Dementia sleep problems are a common condition in many seniors. And since approximately 5.8 million Americans aged 65 and above live with dementia, these problems affect a large number of people
While it’s normal to experience sleep troubles when one is healthy, it may also be an early warning of dementia. These problems only worsen as other Alzheimer’s symptoms begin to manifest. In this guide, we’ll look at the common sleep disorders affecting seniors and how to approach these issues.
Common Sleep Disorders
There are many sleep disorders linked to dementia, including insomnia, obstructive sleep apnea (OSA), and circadian rhythm problems.
- Insomnia: A condition that makes it difficult to fall asleep, stay asleep, or sleep deeply enough to truly be rested. It usually results in changes in some parts of the brain, increasing the chances of developing Alzheimer’s and dementia.
- Obstructive Sleep Apnea (OSA): This condition occurs when the throat muscles relax as you sleep, making it hard to breathe. Studies reveal that people with this condition may have a higher chance of getting dementia.
- REM Behavior Disorder (RBD): More common in patients with Parkinson’s disease, this condition causes the body to move around more than usual during the dream phase of sleep, causing the quality of the patient’s sleep to suffer.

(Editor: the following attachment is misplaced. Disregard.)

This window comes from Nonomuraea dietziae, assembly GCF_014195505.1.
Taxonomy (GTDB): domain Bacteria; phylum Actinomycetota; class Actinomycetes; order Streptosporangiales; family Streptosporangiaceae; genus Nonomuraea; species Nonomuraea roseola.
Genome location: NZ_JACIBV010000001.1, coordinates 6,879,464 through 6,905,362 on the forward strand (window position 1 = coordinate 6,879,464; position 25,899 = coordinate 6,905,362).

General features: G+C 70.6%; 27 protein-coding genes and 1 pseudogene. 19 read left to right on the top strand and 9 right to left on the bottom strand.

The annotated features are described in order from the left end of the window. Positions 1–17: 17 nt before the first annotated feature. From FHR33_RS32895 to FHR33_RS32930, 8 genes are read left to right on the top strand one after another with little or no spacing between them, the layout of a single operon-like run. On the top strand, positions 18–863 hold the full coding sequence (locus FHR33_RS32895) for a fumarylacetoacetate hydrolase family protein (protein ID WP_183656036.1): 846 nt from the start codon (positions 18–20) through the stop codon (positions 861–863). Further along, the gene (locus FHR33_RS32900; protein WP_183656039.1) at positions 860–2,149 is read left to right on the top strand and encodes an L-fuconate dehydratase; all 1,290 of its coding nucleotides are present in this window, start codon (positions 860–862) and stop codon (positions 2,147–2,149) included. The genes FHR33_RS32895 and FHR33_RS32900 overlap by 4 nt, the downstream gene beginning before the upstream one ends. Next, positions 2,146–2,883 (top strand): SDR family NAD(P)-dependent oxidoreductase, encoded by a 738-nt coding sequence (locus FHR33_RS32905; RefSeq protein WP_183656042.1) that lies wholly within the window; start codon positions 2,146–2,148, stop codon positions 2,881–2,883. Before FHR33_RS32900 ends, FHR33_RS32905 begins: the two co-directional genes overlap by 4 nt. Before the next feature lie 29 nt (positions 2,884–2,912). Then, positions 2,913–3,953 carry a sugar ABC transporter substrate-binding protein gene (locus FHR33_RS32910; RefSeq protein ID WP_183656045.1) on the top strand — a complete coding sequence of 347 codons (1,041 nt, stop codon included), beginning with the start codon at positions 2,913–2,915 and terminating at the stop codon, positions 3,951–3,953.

- Circadian rhythm problems: Dementia affects a patient’s sleep cycle, causing them to feel awake during the night and sleepy during the day. This confuses the brain and the body and leads to a significant reduction in sleep quality.
Not Enough Sleep
Too little sleep can increase the chances of getting Alzheimer’s and dementia. Sleeping less than seven hours is known to increase proteins linked to Alzheimer’s, as well as potentially disrupting the patient’s memory storage. On the other hand, sleeping longer is known to improve one’s health in a variety of ways. Doctors still can’t fully explain why eight hours or more of sleep is so healthy, but the fact remains that it is.
How to Get Back in Sync
If you suspect your senior loved one has dementia sleep problems, you can help them get enough rest for better health. Here are a few things to try out:
- Help them establish a consistent sleep routine
- Encourage them to spend more time in the sun
- Limit their consumption of alcohol or caffeine
- Check for underlying medical issues
- Create a soothing or calming environment
If the issues are too severe to deal with on your own, visit a doctor to help you find the cause. Be prepared to provide their medical history and current medication regimen so the doctor can narrow down the problem.
Pro Tip: Some medications usually have side effects that can affect sleep. Find out the side effects of any medication you use if you develop poor sleep habits.
Improving the Sleep Quality of Seniors with Dementia
Dementia and sleep disorders tend to go hand in hand, and both deserve extensive medical attention. Helping your elderly loved ones get a good night’s sleep can work wonders for both their physical and mental health.
Contact us to learn more about dementia sleep issues affecting seniors.